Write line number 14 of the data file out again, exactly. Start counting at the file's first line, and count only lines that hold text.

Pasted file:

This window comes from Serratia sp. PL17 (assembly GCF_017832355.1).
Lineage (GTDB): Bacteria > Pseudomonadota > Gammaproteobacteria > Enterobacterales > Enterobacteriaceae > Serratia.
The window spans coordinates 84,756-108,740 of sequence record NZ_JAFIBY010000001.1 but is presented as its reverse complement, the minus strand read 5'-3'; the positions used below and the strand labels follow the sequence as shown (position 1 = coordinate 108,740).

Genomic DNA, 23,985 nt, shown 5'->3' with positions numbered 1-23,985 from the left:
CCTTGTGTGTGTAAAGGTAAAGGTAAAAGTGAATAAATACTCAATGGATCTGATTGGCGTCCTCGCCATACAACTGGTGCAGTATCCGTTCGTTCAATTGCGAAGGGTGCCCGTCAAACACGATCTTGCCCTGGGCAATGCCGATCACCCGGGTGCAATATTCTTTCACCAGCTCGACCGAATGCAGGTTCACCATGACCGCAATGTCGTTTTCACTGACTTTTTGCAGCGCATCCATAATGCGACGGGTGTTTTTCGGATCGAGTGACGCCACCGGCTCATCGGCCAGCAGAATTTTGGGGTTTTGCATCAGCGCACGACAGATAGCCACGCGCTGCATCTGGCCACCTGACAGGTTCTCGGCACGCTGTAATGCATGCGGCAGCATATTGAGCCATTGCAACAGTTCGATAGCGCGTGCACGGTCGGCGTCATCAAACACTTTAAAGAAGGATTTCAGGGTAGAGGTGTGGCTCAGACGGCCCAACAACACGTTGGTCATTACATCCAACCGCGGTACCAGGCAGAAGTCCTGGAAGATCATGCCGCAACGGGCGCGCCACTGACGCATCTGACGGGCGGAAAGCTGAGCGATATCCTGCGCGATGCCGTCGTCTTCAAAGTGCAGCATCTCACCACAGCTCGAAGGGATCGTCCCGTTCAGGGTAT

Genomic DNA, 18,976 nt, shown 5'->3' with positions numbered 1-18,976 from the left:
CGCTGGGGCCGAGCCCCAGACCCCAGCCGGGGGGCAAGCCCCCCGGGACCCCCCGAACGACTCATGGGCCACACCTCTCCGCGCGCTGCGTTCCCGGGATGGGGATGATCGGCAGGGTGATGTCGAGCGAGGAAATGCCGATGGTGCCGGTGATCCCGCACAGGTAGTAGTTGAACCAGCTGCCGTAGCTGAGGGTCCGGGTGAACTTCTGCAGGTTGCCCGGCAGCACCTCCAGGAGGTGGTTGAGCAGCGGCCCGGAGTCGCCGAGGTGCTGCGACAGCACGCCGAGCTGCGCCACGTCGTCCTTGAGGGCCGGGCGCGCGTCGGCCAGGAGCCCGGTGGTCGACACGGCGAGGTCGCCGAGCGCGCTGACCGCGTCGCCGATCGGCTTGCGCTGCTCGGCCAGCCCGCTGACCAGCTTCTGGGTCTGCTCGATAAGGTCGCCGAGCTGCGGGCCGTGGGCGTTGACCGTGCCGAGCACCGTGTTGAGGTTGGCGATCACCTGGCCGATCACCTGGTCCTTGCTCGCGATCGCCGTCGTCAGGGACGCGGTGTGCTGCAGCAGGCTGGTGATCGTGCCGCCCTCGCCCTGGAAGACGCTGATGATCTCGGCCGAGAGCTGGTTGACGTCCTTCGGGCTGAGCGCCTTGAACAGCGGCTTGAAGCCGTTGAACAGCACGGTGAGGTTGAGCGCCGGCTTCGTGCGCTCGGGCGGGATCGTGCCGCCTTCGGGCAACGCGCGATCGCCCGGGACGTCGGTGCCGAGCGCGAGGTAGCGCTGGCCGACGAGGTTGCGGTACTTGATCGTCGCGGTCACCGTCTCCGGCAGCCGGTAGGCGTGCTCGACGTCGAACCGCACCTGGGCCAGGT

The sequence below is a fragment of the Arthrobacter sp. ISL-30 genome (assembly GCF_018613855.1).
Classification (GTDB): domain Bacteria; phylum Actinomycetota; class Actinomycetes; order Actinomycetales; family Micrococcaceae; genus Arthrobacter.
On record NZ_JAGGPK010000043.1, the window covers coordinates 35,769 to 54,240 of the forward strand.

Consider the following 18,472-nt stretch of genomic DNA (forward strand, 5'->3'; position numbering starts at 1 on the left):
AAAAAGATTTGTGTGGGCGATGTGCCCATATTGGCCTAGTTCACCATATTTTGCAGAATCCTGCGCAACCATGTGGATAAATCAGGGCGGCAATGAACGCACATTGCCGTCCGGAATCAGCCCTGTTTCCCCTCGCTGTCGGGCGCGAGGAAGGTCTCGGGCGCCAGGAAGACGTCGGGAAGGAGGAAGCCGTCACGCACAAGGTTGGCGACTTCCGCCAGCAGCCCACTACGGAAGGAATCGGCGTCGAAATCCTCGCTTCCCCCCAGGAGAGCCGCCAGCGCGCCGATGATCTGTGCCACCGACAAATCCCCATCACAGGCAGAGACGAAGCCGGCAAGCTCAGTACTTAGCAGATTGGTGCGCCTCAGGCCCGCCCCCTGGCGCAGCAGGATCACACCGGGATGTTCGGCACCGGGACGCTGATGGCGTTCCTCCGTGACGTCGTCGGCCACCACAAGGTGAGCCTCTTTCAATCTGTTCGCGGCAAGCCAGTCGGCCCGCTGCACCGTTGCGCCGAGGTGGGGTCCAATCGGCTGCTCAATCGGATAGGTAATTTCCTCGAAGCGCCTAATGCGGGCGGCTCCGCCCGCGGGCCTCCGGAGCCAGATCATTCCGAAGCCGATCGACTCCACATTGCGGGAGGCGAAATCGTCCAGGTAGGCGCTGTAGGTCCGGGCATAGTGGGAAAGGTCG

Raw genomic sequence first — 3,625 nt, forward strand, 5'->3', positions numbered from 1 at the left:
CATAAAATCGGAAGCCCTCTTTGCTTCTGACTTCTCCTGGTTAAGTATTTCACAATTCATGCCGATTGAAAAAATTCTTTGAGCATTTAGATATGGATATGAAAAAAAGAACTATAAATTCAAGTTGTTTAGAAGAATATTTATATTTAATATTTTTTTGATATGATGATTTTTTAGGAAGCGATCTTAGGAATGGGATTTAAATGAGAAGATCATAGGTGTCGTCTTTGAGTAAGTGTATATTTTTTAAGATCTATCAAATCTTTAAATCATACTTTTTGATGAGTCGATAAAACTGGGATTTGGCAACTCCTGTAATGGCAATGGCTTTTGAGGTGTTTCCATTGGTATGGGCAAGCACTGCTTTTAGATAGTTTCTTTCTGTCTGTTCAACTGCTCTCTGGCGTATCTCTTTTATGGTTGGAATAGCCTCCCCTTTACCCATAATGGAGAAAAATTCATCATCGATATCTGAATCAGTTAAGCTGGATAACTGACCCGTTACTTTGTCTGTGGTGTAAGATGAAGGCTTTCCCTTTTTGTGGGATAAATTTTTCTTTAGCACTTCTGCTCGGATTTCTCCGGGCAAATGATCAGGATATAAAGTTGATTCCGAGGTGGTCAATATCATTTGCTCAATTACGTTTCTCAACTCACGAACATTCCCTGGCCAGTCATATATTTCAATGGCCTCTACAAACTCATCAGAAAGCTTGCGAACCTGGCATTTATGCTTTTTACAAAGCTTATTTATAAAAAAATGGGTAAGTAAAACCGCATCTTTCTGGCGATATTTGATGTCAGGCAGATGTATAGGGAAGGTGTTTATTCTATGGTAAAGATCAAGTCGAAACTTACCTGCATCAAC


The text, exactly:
CATAAAATCGGAAGCCCTCTTTGCTTCTGACTTCTCCTGGTTAAGTATTTCACAATTCATGCCGATTGAAAAAATTCTTTGAGCATTTAGATATGGATATGAAAAAAAGAACTATAAATTCAAGTTGTTTAGAAGAATATTTATATTTAATATTTTTTTGATATGATGATTTTTTAGGAAGCGATCTTAGGAATGGGATTTAAATGAGAAGATCATAGGTGTCGTCTTTGAGTAAGTGTATATTTTTTAAGATCTATCAAATCTTTAAATCATACTTTTTGATGAGTCGATAAAACTGGGATTTGGCAACTCCTGTAATGGCAATGGCTTTTGAGGTGTTTCCATTGGTATGGGCAAGCACTGCTTTTAGATAGTTTCTTTCTGTCTGTTCAACTGCTCTCTGGCGTATCTCTTTTATGGTTGGAATAGCCTCCCCTTTACCCATAATGGAGAAAAATTCATCATCGATATCTGAATCAGTTAAGCTGGATAACTGACCCGTTACTTTGTCTGTGGTGTAAGATGAAGGCTTTCCCTTTTTGTGGGATAAATTTTTCTTTAGCACTTCTGCTCGGATTTCTCCGGGCAAATGATCAGGATATAAAGTTGATTCCGAGGTGGTCAATATCATTTGCTCAATTACGTTTCTCAACTCACGAACATTCCCTGGCCAGTCATATATTTCAATGGCCTCTACAAACTCATCAGAAAGCTTGCGAACCTGGCATTTATGCTTTTTACAAAGCTTATTTATAAAAAAATGGGTAAGTAAAACCGCATCTTTCTGGCGATATTTGATGTCAGGCAGATGTATAGGGAAGGTGTTTATTCTATGGTAAAGATCAAGTCGAAACTTACCTGCATCAAC